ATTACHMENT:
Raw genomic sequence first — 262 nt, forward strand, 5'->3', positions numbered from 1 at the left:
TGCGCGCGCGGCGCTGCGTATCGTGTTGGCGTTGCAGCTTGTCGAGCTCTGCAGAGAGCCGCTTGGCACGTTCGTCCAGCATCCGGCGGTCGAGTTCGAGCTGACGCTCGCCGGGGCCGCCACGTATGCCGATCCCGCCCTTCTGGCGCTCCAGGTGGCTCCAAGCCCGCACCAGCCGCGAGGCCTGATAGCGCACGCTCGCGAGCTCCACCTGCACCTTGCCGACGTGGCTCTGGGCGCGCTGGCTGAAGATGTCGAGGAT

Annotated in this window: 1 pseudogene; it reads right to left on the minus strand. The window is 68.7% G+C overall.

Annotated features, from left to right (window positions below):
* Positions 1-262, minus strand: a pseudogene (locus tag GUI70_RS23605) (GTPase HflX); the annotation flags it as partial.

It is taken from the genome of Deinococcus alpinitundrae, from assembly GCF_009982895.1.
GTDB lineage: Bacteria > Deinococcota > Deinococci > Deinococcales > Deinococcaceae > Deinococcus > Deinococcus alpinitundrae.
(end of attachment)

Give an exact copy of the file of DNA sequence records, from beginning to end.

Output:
Raw genomic sequence first — 262 nt, forward strand, 5'->3', positions numbered from 1 at the left:
TGCGCGCGCGGCGCTGCGTATCGTGTTGGCGTTGCAGCTTGTCGAGCTCTGCAGAGAGCCGCTTGGCACGTTCGTCCAGCATCCGGCGGTCGAGTTCGAGCTGACGCTCGCCGGGGCCGCCACGTATGCCGATCCCGCCCTTCTGGCGCTCCAGGTGGCTCCAAGCCCGCACCAGCCGCGAGGCCTGATAGCGCACGCTCGCGAGCTCCACCTGCACCTTGCCGACGTGGCTCTGGGCGCGCTGGCTGAAGATGTCGAGGAT

Annotated in this window: 1 pseudogene; it reads right to left on the minus strand. The window is 68.7% G+C overall.

Annotated features, from left to right (window positions below):
* Positions 1-262, minus strand: a pseudogene (locus tag GUI70_RS23605) (GTPase HflX); the annotation flags it as partial.

It is taken from the genome of Deinococcus alpinitundrae, from assembly GCF_009982895.1.
GTDB lineage: Bacteria > Deinococcota > Deinococci > Deinococcales > Deinococcaceae > Deinococcus > Deinococcus alpinitundrae.